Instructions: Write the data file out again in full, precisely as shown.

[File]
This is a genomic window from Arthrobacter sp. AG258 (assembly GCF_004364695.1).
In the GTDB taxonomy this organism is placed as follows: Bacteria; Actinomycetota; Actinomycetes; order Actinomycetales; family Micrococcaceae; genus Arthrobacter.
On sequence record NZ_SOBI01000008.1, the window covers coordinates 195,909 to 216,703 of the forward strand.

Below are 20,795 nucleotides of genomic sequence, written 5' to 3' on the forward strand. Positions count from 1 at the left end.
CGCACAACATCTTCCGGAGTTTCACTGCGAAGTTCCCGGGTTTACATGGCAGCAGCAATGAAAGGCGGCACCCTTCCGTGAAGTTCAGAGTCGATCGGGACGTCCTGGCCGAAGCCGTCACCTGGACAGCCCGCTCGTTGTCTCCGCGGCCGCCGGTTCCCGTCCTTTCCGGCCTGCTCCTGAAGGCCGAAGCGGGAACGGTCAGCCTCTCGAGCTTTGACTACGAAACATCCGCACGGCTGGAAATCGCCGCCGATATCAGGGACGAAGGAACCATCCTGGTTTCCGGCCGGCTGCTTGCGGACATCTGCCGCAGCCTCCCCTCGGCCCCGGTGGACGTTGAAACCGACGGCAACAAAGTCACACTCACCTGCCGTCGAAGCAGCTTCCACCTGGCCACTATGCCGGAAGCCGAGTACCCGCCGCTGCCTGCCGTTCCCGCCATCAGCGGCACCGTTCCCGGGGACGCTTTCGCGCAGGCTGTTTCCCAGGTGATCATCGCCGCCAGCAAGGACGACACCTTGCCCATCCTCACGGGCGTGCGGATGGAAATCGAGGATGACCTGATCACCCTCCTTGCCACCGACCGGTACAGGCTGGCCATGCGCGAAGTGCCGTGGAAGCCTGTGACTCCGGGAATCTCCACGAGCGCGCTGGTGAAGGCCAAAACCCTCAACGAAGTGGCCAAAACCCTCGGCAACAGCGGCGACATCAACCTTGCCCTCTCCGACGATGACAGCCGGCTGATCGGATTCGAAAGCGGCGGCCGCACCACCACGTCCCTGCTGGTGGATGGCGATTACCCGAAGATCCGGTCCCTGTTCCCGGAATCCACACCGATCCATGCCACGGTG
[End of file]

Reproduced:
This is a genomic window from Arthrobacter sp. AG258 (assembly GCF_004364695.1).
In the GTDB taxonomy this organism is placed as follows: Bacteria; Actinomycetota; Actinomycetes; order Actinomycetales; family Micrococcaceae; genus Arthrobacter.
On sequence record NZ_SOBI01000008.1, the window covers coordinates 195,909 to 216,703 of the forward strand.

Below are 20,795 nucleotides of genomic sequence, written 5' to 3' on the forward strand. Positions count from 1 at the left end.
CGCACAACATCTTCCGGAGTTTCACTGCGAAGTTCCCGGGTTTACATGGCAGCAGCAATGAAAGGCGGCACCCTTCCGTGAAGTTCAGAGTCGATCGGGACGTCCTGGCCGAAGCCGTCACCTGGACAGCCCGCTCGTTGTCTCCGCGGCCGCCGGTTCCCGTCCTTTCCGGCCTGCTCCTGAAGGCCGAAGCGGGAACGGTCAGCCTCTCGAGCTTTGACTACGAAACATCCGCACGGCTGGAAATCGCCGCCGATATCAGGGACGAAGGAACCATCCTGGTTTCCGGCCGGCTGCTTGCGGACATCTGCCGCAGCCTCCCCTCGGCCCCGGTGGACGTTGAAACCGACGGCAACAAAGTCACACTCACCTGCCGTCGAAGCAGCTTCCACCTGGCCACTATGCCGGAAGCCGAGTACCCGCCGCTGCCTGCCGTTCCCGCCATCAGCGGCACCGTTCCCGGGGACGCTTTCGCGCAGGCTGTTTCCCAGGTGATCATCGCCGCCAGCAAGGACGACACCTTGCCCATCCTCACGGGCGTGCGGATGGAAATCGAGGATGACCTGATCACCCTCCTTGCCACCGACCGGTACAGGCTGGCCATGCGCGAAGTGCCGTGGAAGCCTGTGACTCCGGGAATCTCCACGAGCGCGCTGGTGAAGGCCAAAACCCTCAACGAAGTGGCCAAAACCCTCGGCAACAGCGGCGACATCAACCTTGCCCTCTCCGACGATGACAGCCGGCTGATCGGATTCGAAAGCGGCGGCCGCACCACCACGTCCCTGCTGGTGGATGGCGATTACCCGAAGATCCGGTCCCTGTTCCCGGAATCCACACCGATCCATGCCACGGTG